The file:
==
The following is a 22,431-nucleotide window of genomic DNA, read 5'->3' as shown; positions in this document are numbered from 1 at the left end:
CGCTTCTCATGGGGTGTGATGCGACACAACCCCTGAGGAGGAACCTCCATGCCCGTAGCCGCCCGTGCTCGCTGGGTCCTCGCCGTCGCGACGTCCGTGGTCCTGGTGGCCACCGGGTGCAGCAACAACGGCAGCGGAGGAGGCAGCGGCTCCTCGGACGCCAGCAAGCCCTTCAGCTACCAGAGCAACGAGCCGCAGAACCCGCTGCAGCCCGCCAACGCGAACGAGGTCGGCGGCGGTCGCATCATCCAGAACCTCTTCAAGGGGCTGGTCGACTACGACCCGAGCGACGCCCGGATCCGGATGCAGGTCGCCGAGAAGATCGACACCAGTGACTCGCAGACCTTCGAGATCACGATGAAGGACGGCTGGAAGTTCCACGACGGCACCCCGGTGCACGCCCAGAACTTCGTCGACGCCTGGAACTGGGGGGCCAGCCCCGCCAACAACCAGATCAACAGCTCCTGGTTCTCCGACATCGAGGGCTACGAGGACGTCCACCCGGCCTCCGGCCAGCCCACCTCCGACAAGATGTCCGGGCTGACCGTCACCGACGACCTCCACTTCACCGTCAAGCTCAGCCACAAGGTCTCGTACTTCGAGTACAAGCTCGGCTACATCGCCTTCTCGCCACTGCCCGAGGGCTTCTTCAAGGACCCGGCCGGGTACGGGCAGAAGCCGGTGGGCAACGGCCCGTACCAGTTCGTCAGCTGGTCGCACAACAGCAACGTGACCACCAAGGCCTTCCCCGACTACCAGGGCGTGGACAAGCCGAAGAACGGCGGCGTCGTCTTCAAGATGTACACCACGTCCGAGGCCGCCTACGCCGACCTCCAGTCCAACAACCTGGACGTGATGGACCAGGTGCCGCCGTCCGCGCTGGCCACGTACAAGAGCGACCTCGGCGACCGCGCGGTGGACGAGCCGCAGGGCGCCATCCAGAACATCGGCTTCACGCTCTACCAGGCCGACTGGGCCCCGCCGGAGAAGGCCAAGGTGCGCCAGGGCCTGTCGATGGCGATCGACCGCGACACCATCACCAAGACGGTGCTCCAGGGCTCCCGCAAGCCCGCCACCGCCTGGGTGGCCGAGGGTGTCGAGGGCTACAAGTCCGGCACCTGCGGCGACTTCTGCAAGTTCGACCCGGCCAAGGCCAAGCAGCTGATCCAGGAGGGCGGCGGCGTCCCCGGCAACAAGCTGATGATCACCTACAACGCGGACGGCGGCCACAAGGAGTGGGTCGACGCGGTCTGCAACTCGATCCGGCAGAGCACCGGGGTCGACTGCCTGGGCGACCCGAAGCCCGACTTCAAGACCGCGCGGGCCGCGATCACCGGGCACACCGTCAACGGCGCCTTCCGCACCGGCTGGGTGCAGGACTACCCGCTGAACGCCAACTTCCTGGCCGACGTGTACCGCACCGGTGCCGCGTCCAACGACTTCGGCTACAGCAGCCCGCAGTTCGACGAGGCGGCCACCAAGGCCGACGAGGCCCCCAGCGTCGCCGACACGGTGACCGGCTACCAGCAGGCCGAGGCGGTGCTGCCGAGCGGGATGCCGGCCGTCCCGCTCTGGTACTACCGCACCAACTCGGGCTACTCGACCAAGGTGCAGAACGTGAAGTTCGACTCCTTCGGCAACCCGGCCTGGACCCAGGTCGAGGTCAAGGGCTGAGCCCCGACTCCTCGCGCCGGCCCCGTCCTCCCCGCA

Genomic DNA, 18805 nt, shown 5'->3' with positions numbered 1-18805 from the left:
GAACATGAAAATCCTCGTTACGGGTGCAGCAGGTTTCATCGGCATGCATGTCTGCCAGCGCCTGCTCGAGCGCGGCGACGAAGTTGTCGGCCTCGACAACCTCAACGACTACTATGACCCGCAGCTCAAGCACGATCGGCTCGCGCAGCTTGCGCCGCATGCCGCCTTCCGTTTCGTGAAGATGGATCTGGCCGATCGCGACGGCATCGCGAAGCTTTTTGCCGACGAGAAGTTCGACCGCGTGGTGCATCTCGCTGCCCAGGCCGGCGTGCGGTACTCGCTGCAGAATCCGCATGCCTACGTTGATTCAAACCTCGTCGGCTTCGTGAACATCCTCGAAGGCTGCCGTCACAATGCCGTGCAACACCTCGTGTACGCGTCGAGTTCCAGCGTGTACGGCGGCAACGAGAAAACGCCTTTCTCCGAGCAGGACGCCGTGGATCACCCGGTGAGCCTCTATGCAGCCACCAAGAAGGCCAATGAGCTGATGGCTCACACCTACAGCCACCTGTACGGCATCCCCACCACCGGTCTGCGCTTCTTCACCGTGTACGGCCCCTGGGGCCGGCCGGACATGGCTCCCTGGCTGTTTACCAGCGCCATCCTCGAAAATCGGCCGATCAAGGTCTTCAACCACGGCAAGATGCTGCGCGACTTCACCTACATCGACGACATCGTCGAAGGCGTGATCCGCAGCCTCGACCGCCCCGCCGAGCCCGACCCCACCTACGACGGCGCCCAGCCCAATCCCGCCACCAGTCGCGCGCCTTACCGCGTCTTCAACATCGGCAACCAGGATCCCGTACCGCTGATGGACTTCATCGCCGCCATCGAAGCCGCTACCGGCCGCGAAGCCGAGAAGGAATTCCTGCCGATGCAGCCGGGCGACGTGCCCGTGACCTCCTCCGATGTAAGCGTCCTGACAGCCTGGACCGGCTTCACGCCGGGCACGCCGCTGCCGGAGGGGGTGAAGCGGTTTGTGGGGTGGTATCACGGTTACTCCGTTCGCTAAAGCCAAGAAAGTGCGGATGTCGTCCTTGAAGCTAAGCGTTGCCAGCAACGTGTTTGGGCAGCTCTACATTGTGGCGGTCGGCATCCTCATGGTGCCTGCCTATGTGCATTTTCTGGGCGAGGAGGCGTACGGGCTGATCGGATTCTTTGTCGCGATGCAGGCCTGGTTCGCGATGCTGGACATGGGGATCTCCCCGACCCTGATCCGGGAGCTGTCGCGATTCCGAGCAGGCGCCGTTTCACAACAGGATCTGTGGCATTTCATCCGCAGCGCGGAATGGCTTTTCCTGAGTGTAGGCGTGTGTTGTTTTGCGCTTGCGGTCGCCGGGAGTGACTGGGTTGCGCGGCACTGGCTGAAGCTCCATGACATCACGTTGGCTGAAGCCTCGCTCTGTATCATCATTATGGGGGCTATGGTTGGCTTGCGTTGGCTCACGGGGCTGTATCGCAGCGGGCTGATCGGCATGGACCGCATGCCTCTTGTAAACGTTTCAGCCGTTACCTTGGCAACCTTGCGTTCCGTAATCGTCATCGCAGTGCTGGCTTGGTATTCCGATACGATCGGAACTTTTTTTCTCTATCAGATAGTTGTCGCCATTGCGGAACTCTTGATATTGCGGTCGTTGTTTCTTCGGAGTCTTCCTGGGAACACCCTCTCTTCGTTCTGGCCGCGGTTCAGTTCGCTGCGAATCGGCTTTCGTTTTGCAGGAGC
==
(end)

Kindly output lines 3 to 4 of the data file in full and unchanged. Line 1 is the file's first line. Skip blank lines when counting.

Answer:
Genomic DNA, 18805 nt, shown 5'->3' with positions numbered 1-18805 from the left:
GAACATGAAAATCCTCGTTACGGGTGCAGCAGGTTTCATCGGCATGCATGTCTGCCAGCGCCTGCTCGAGCGCGGCGACGAAGTTGTCGGCCTCGACAACCTCAACGACTACTATGACCCGCAGCTCAAGCACGATCGGCTCGCGCAGCTTGCGCCGCATGCCGCCTTCCGTTTCGTGAAGATGGATCTGGCCGATCGCGACGGCATCGCGAAGCTTTTTGCCGACGAGAAGTTCGACCGCGTGGTGCATCTCGCTGCCCAGGCCGGCGTGCGGTACTCGCTGCAGAATCCGCATGCCTACGTTGATTCAAACCTCGTCGGCTTCGTGAACATCCTCGAAGGCTGCCGTCACAATGCCGTGCAACACCTCGTGTACGCGTCGAGTTCCAGCGTGTACGGCGGCAACGAGAAAACGCCTTTCTCCGAGCAGGACGCCGTGGATCACCCGGTGAGCCTCTATGCAGCCACCAAGAAGGCCAATGAGCTGATGGCTCACACCTACAGCCACCTGTACGGCATCCCCACCACCGGTCTGCGCTTCTTCACCGTGTACGGCCCCTGGGGCCGGCCGGACATGGCTCCCTGGCTGTTTACCAGCGCCATCCTCGAAAATCGGCCGATCAAGGTCTTCAACCACGGCAAGATGCTGCGCGACTTCACCTACATCGACGACATCGTCGAAGGCGTGATCCGCAGCCTCGACCGCCCCGCCGAGCCCGACCCCACCTACGACGGCGCCCAGCCCAATCCCGCCACCAGTCGCGCGCCTTACCGCGTCTTCAACATCGGCAACCAGGATCCCGTACCGCTGATGGACTTCATCGCCGCCATCGAAGCCGCTACCGGCCGCGAAGCCGAGAAGGAATTCCTGCCGATGCAGCCGGGCGACGTGCCCGTGACCTCCTCCGATGTAAGCGTCCTGACAGCCTGGACCGGCTTCACGCCGGGCACGCCGCTGCCGGAGGGGGTGAAGCGGTTTGTGGGGTGGTATCACGGTTACTCCGTTCGCTAAAGCCAAGAAAGTGCGGATGTCGTCCTTGAAGCTAAGCGTTGCCAGCAACGTGTTTGGGCAGCTCTACATTGTGGCGGTCGGCATCCTCATGGTGCCTGCCTATGTGCATTTTCTGGGCGAGGAGGCGTACGGGCTGATCGGATTCTTTGTCGCGATGCAGGCCTGGTTCGCGATGCTGGACATGGGGATCTCCCCGACCCTGATCCGGGAGCTGTCGCGATTCCGAGCAGGCGCCGTTTCACAACAGGATCTGTGGCATTTCATCCGCAGCGCGGAATGGCTTTTCCTGAGTGTAGGCGTGTGTTGTTTTGCGCTTGCGGTCGCCGGGAGTGACTGGGTTGCGCGGCACTGGCTGAAGCTCCATGACATCACGTTGGCTGAAGCCTCGCTCTGTATCATCATTATGGGGGCTATGGTTGGCTTGCGTTGGCTCACGGGGCTGTATCGCAGCGGGCTGATCGGCATGGACCGCATGCCTCTTGTAAACGTTTCAGCCGTTACCTTGGCAACCTTGCGTTCCGTAATCGTCATCGCAGTGCTGGCTTGGTATTCCGATACGATCGGAACTTTTTTTCTCTATCAGATAGTTGTCGCCATTGCGGAACTCTTGATATTGCGGTCGTTGTTTCTTCGGAGTCTTCCTGGGAACACCCTCTCTTCGTTCTGGCCGCGGTTCAGTTCGCTGCGAATCGGCTTTCGTTTTGCAGGAGC